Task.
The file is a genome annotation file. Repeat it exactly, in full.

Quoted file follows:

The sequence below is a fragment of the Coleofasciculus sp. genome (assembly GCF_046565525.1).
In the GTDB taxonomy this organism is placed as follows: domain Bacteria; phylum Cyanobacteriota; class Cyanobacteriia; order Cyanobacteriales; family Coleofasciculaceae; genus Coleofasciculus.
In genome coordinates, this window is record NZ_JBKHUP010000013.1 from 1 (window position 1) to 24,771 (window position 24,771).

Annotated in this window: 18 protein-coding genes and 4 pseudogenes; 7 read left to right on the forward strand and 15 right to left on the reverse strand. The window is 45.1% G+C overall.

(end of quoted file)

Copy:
The sequence below is a fragment of the Coleofasciculus sp. genome (assembly GCF_046565525.1).
In the GTDB taxonomy this organism is placed as follows: domain Bacteria; phylum Cyanobacteriota; class Cyanobacteriia; order Cyanobacteriales; family Coleofasciculaceae; genus Coleofasciculus.
In genome coordinates, this window is record NZ_JBKHUP010000013.1 from 1 (window position 1) to 24,771 (window position 24,771).

Annotated in this window: 18 protein-coding genes and 4 pseudogenes; 7 read left to right on the forward strand and 15 right to left on the reverse strand. The window is 45.1% G+C overall.